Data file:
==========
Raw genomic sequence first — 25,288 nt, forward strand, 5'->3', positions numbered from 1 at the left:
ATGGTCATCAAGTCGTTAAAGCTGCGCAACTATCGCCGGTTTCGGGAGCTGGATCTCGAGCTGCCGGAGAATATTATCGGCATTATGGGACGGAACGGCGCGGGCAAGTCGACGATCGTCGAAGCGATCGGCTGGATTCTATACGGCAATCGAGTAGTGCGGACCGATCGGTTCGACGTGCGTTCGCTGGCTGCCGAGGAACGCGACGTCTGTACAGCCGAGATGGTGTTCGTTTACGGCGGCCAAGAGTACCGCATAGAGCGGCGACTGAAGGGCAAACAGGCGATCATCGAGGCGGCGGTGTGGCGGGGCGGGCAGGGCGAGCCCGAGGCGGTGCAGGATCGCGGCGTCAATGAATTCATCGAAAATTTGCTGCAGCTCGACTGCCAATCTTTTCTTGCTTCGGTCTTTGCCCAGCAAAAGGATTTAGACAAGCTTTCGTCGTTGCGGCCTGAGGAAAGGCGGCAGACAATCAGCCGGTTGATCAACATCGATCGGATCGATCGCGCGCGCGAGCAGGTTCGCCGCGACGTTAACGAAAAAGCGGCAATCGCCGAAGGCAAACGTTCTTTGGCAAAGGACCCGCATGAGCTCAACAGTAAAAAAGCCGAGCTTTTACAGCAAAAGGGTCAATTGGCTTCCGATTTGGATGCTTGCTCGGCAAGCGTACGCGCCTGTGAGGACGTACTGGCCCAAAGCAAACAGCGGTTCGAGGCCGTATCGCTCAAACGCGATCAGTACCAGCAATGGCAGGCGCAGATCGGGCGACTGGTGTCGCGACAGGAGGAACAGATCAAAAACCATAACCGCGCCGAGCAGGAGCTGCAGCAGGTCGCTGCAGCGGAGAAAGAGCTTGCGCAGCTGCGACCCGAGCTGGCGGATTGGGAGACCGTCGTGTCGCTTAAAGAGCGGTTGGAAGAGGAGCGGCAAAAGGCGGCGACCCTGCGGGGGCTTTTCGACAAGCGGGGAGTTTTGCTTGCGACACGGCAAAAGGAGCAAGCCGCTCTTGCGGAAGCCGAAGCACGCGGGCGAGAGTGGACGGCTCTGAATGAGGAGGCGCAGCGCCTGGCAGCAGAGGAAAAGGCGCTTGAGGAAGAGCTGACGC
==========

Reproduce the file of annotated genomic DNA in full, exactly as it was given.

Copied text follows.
Raw genomic sequence first — 25,288 nt, forward strand, 5'->3', positions numbered from 1 at the left:
ATGGTCATCAAGTCGTTAAAGCTGCGCAACTATCGCCGGTTTCGGGAGCTGGATCTCGAGCTGCCGGAGAATATTATCGGCATTATGGGACGGAACGGCGCGGGCAAGTCGACGATCGTCGAAGCGATCGGCTGGATTCTATACGGCAATCGAGTAGTGCGGACCGATCGGTTCGACGTGCGTTCGCTGGCTGCCGAGGAACGCGACGTCTGTACAGCCGAGATGGTGTTCGTTTACGGCGGCCAAGAGTACCGCATAGAGCGGCGACTGAAGGGCAAACAGGCGATCATCGAGGCGGCGGTGTGGCGGGGCGGGCAGGGCGAGCCCGAGGCGGTGCAGGATCGCGGCGTCAATGAATTCATCGAAAATTTGCTGCAGCTCGACTGCCAATCTTTTCTTGCTTCGGTCTTTGCCCAGCAAAAGGATTTAGACAAGCTTTCGTCGTTGCGGCCTGAGGAAAGGCGGCAGACAATCAGCCGGTTGATCAACATCGATCGGATCGATCGCGCGCGCGAGCAGGTTCGCCGCGACGTTAACGAAAAAGCGGCAATCGCCGAAGGCAAACGTTCTTTGGCAAAGGACCCGCATGAGCTCAACAGTAAAAAAGCCGAGCTTTTACAGCAAAAGGGTCAATTGGCTTCCGATTTGGATGCTTGCTCGGCAAGCGTACGCGCCTGTGAGGACGTACTGGCCCAAAGCAAACAGCGGTTCGAGGCCGTATCGCTCAAACGCGATCAGTACCAGCAATGGCAGGCGCAGATCGGGCGACTGGTGTCGCGACAGGAGGAACAGATCAAAAACCATAACCGCGCCGAGCAGGAGCTGCAGCAGGTCGCTGCAGCGGAGAAAGAGCTTGCGCAGCTGCGACCCGAGCTGGCGGATTGGGAGACCGTCGTGTCGCTTAAAGAGCGGTTGGAAGAGGAGCGGCAAAAGGCGGCGACCCTGCGGGGGCTTTTCGACAAGCGGGGAGTTTTGCTTGCGACACGGCAAAAGGAGCAAGCCGCTCTTGCGGAAGCCGAAGCACGCGGGCGAGAGTGGACGGCTCTGAATGAGGAGGCGCAGCGCCTGGCAGCAGAGGAAAAGGCGCTTGAGGAAGAGCTGACGC